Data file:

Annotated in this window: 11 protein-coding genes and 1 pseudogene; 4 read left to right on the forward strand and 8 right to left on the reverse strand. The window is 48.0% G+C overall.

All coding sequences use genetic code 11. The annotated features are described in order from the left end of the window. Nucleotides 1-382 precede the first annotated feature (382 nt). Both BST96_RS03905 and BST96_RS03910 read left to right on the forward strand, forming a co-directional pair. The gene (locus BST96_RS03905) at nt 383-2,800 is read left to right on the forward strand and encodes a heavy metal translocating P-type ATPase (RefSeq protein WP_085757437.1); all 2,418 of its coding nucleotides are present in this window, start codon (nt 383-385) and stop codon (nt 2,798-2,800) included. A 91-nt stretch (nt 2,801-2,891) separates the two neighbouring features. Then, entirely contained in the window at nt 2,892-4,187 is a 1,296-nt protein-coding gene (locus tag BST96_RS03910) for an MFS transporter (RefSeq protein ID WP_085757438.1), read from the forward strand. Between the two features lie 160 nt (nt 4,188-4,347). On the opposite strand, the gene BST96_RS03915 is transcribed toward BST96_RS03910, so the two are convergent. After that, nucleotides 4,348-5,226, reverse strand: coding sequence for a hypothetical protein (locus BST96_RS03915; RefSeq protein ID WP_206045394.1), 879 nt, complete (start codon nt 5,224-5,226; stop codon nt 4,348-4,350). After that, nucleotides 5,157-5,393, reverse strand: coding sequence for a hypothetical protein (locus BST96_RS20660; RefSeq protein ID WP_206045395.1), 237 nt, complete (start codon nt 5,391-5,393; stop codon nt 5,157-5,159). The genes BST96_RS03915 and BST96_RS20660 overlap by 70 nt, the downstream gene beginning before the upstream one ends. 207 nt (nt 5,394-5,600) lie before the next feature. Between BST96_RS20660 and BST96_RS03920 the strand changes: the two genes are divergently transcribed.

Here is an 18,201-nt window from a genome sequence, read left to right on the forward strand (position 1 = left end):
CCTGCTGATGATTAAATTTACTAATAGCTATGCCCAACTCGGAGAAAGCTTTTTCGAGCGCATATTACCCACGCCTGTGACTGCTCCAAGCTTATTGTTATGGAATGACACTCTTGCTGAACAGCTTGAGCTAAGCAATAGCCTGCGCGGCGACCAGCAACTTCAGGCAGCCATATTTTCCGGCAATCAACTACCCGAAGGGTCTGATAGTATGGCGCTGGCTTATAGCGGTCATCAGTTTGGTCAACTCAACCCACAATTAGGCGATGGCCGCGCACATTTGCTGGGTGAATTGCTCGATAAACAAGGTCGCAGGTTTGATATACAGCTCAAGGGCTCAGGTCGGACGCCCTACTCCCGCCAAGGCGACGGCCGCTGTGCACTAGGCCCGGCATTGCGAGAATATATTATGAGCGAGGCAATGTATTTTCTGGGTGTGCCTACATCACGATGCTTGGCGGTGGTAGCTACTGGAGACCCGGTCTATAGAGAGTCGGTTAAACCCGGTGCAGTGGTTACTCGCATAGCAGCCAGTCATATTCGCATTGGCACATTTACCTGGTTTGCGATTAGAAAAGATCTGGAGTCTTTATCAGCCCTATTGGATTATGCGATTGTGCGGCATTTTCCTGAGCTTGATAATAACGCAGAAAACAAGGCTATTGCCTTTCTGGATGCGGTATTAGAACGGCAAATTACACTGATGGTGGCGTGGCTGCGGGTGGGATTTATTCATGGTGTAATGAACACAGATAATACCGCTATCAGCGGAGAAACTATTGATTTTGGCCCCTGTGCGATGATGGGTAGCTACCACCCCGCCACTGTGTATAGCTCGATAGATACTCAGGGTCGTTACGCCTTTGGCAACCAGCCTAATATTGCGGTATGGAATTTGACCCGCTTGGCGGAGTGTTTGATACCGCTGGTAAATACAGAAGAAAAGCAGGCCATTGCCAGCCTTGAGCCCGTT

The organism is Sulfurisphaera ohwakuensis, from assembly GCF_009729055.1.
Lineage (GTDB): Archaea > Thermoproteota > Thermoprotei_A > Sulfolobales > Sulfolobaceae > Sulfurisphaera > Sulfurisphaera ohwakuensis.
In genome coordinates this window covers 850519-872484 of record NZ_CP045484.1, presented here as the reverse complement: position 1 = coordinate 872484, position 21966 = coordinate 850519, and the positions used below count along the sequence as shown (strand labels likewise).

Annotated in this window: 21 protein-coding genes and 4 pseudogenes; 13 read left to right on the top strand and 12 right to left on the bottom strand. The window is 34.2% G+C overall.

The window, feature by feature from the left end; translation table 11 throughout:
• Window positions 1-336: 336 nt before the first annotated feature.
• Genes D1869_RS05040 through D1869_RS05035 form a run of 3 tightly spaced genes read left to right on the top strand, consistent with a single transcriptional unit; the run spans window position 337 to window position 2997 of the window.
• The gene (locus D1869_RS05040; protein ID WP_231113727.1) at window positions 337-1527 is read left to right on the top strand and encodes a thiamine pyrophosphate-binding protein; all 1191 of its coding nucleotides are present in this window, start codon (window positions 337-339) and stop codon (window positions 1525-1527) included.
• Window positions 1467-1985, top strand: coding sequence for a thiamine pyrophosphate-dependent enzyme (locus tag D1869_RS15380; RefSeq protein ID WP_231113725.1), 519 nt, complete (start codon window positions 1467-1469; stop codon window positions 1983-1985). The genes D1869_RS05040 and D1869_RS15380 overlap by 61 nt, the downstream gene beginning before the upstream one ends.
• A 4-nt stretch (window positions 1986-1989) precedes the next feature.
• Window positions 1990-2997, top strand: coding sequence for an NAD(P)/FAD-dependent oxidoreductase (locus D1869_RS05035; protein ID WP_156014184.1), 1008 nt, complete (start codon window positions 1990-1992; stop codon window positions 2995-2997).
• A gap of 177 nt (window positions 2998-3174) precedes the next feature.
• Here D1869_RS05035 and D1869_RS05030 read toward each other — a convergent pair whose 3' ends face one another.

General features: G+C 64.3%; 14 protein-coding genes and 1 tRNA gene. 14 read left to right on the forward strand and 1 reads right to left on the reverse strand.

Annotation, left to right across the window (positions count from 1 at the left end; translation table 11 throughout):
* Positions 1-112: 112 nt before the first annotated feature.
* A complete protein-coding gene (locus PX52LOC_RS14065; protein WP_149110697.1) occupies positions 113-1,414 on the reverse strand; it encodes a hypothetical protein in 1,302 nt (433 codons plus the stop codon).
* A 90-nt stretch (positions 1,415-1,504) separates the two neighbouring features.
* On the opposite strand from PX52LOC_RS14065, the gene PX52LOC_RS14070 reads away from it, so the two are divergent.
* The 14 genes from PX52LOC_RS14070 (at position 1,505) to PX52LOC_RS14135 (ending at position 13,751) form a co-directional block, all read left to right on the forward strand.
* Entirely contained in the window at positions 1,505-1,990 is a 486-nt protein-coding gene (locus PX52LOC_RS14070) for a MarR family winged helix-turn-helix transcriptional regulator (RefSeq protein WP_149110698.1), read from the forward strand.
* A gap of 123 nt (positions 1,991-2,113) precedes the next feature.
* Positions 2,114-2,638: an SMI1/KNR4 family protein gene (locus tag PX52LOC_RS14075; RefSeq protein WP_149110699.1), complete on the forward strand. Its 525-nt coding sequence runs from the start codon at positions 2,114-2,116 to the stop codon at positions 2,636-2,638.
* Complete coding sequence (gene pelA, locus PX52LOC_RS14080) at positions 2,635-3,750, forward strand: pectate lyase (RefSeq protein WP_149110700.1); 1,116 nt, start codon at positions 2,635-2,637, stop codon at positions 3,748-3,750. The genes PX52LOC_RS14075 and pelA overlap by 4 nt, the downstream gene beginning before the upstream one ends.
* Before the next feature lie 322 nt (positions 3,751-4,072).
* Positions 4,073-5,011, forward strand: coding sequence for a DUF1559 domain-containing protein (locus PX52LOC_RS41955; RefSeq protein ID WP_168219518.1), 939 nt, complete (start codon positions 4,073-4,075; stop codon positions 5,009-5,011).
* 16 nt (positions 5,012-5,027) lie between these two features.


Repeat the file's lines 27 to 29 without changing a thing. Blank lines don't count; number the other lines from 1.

* Positions 2,114-2,638: an SMI1/KNR4 family protein gene (locus tag PX52LOC_RS14075; RefSeq protein WP_149110699.1), complete on the forward strand. Its 525-nt coding sequence runs from the start codon at positions 2,114-2,116 to the stop codon at positions 2,636-2,638.
* Complete coding sequence (gene pelA, locus PX52LOC_RS14080) at positions 2,635-3,750, forward strand: pectate lyase (RefSeq protein WP_149110700.1); 1,116 nt, start codon at positions 2,635-2,637, stop codon at positions 3,748-3,750. The genes PX52LOC_RS14075 and pelA overlap by 4 nt, the downstream gene beginning before the upstream one ends.
* Before the next feature lie 322 nt (positions 3,751-4,072).